Airbnb launches Tyrus, a toolkit to guide freelance illustrators and creatives through a collaborative project
Just as Jony Ive is announced to be working with the brand, it has unveiled this new resource for creatives, tackling subjects such as “nail the brief” and “demystify feedback” illustrated by the likes of Manshen Lo and Sarula Bao.
- Jenny Brewer
- 26 October 2020
Airbnb has launched a free, open-source toolkit aimed at illustrators and freelance creatives, intended to guide them through the process of collaborating with a client. Named Tyrus, after artist Tyrus Wong, the resource comes in the form of case studies and downloadable templates for creatives to use throughout a project. It tackles the four landmarks of a commission: Nail the brief, Champion originality, Outwit deadlines, and Dymystify feedback, and is brought to life through vibrant artwork by illustrators including Manshen Lo and Sarula Bao. The big question is, though, why is Airbnb – a holiday home rental tech brand – doing this?
“Airbnb is a design-driven company and design is core to everything we’ve done since inception, with a huge emphasis on helping creators make a living and pursue their passions through hosting,” Jennifer Hom, head of illustration at Airbnb, explains to It’s Nice That. The company also has a history of building free tools for technologists and creatives, such as Lottie, which allows apps to use animations more easily, and Another Lens, a tool that helps creatives avoid bias in their process. “We created Tyrus to continue supporting the creative community, who have been a cornerstone of our business from day one, and more specifically, to address the current client and artist collaboration challenges surfaced to us by our global illustration community.”
Lately, Airbnb has been using illustration a lot more, and the idea for Tyrus came from former illustration art director on Hom’s team, Naomi Bensen, who wanted to help improve understanding and collaboration between illustrators and their clients. Bensen developed an early concept, then Airbnb conducted a global survey of illustrators to shape the “curriculum” of the resource. What came back was a list of key themes: briefing, staying aligned with clients, advocating for style diversity, managing timelines, and guiding the client feedback process. The team them refined this into Tyrus, a set of tools that aims to help illustrators and creatives navigate these issues and improve their freelance business.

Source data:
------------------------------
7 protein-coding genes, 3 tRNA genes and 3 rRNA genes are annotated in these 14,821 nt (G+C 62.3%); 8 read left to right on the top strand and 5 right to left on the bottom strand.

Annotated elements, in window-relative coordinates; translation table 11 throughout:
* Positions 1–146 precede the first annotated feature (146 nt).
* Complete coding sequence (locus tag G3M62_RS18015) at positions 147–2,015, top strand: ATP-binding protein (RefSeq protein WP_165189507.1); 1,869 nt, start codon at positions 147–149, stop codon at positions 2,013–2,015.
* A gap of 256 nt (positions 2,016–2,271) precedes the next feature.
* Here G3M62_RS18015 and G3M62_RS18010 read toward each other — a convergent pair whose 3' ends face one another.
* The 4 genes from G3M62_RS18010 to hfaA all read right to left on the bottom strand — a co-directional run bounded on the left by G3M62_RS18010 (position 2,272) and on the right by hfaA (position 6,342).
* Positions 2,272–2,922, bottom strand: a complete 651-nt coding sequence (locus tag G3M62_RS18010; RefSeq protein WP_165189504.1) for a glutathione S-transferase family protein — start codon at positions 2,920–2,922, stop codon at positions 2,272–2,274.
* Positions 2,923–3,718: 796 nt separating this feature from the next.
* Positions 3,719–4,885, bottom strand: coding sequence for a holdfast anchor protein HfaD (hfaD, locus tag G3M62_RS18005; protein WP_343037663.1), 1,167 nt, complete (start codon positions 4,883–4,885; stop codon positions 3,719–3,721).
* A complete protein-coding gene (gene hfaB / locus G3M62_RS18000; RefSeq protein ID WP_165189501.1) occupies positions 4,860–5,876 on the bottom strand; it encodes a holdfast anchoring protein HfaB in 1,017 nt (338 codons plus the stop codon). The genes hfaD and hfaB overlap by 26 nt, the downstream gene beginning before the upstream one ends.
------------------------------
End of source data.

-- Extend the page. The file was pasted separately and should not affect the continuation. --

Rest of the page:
Each of the four templates includes an introduction to the challenges and potential solutions covered, a deep-dive case study that explores real-life client scenarios, and the aforementioned downloadable templates, which features checklists, email templates, and more to help put the lessons into practice.
All this is brought to life fittingly through collaborations with a list of brilliant illustrators, comprising Sophia Foster-Dimino (animation above), Molly Mendoza, Kaitlin Chan, Manshen Lo, Sarula Bao, Maggie Chiang, Camily Tsai, Marisa Seguin, Alexis Franklin, and Chiachi Yu. “The heart of this work champions style diversity and creative inclusion, so it was important to develop a look and feel that amplified their work and our community,” Hom says. “Our identity system is stylistically diverse and showcases how multifaceted an illustrator’s approach to storytelling can be.” This entails everything from comics, minimalist compositions, abstract conceptualism, bright still lifes, hyper-colorful portraits, and dreamy surrealism. “Our vision is to celebrate both their talent and honor our larger mission of showing how vast and varied our industry is,” she adds.
Airbnb has, unsurprisingly, suffered in the pandemic as a result of travel restrictions and appears to be repositioning and diversifying its offer in the creative realm. Last week founder Brian Chesky announced that Jony Ive – former design chief at Apple – and his design consultancy LoveFrom would be working with Airbnb in a “multi-year” partnership to design “the next generation of Airbnb products and services” and help further develop its internal design team. Tyrus was built in-house and launched before all that, and in conclusion of her explanation of Tyrus, Hom can offer some context as to the future of the brand and its approach.
“The pandemic has had a devastating impact on the creative, arts, and design industries. As a result, more creatives are pursuing freelance work and launching independent businesses. Our hope is that this learning tool becomes a resource to any creative who needs tips and coaching on client management to take their business to the next level. Ultimately we want to support work that champions style diversity and expand people’s perspectives of what illustration can accomplish. It’s not just pretty pictures, but a deeply impactful way to tell stories.”
GalleryAirbnb: Tyrus (© Airbnb, 2020)
Airbnb: Tyrus (© Airbnb, 2020) Illustration: Manshen Lo
About the Author
After five years as It’s Nice That’s news editor, Jenny became online editor in June 2021, overseeing the website’s daily editorial output.
Jenny is currently on maternity leave.